Podcasts might be the more modern, popular way to consume information these days, but you can't beat the continuous, lively, and unpredictable charms of radio. Luckily, there are all sorts of ways to listen to the radio, but if you want an app on your iPhone that's reliable and filled with options, check out Broadcasts.
Broadcasts a slick radio player that's easy to use and does one thing and does it well, streams only the best internet radio. It isn't a new app, but it's been constantly updated to make the experience as seamless and enjoyable as possible, which is why it's my pick for iMore's App of the Day.
How does Broadcasts work?
I like Broadcasts because its sole purpose is playing internet radio – I don't always like having everything audio in one app.
When you first use the app you can search for all of your favorite global radio stations. But I like that you can build your own library of stations quickly and easily with the app's station browser or add them manually via a URL. That means whenever you open the app in the future, you'll see only the stations you enjoy listening to.
The app is free to use if you keep your station library limited to five. This sounds small, but might suit people who already know which stations they listen to regularly. Recent upgrades include a revamped search functionality to find what you're looking for faster and a new artwork-choosing tool that helps you style the way your library looks.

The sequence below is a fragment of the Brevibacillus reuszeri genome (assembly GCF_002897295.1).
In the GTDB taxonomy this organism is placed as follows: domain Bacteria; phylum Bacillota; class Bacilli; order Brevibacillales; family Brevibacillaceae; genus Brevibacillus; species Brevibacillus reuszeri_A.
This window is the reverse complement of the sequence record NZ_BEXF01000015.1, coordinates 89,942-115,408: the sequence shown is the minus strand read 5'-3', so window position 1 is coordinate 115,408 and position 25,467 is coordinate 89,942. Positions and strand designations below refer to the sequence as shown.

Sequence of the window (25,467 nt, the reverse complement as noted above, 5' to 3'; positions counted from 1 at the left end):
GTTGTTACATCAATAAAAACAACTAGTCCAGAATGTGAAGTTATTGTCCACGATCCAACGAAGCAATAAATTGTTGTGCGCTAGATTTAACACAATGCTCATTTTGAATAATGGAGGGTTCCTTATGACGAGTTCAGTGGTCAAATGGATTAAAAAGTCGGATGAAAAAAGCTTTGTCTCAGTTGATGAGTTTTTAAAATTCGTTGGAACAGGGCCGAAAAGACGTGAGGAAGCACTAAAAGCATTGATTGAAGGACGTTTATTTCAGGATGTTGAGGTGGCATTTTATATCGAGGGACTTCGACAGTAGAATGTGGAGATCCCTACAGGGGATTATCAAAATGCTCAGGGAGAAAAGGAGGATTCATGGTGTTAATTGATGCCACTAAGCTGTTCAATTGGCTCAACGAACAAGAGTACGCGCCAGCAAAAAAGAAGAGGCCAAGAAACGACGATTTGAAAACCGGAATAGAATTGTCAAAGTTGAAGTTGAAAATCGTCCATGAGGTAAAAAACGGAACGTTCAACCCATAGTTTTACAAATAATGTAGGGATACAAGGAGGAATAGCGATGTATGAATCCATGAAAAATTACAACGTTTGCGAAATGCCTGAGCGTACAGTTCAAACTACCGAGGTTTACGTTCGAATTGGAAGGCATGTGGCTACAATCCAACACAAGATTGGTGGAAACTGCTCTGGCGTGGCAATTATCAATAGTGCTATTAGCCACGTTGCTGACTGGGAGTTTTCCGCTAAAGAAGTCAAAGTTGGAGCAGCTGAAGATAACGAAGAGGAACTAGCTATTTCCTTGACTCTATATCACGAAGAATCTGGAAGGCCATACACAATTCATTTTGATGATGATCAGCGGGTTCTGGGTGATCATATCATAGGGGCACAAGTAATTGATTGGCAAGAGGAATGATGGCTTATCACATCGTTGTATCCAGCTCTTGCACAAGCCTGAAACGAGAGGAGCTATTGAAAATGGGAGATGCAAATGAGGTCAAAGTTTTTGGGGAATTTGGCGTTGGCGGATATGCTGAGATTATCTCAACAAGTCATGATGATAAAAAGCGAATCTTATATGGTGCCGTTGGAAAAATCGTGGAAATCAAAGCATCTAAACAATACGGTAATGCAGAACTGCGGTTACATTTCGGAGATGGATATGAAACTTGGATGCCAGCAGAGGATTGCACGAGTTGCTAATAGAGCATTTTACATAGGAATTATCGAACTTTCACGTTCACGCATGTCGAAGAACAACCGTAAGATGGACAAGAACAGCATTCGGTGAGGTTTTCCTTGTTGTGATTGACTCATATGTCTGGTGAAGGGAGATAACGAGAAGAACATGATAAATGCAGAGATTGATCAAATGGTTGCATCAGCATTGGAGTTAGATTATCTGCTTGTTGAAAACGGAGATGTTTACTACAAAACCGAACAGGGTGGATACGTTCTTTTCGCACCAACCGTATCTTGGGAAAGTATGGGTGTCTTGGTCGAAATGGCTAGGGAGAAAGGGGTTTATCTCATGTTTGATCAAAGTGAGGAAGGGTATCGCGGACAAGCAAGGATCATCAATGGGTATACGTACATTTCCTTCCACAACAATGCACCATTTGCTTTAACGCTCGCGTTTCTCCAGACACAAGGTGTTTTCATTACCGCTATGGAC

But if you want to have an unlimited amount of stations in your library, you'll need to upgrade within the app for a one-off payment of $9.99/£9.99. That way you can add as many as you like.
Once you've built your Broadcasts library, you can use it across all of your Apple products, including Apple TV, and even listen while you're driving using CarPlay and your iPhone.
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Becca Caddy is a contributor to iMore, as well as a freelance journalist and author. She’s been writing about consumer tech and popular science for more than a decade, covering all kinds of topics, including why robots have eyes and whether we’ll experience the overview effect one day. She’s particularly interested in VR/AR, wearables, digital health, space tech and chatting to experts and academics about the future. She’s contributed to TechRadar, T3, Wired, New Scientist, The Guardian, Inverse and many more. Her first book, Screen Time, came out in January 2021 with Bonnier Books. She loves science-fiction, brutalist architecture, and spending too much time floating through space in virtual reality. Last time she checked, she still holds a Guinness World Record alongside iMore Editor in Chief Gerald Lynch for playing the largest game of Tetris ever made, too.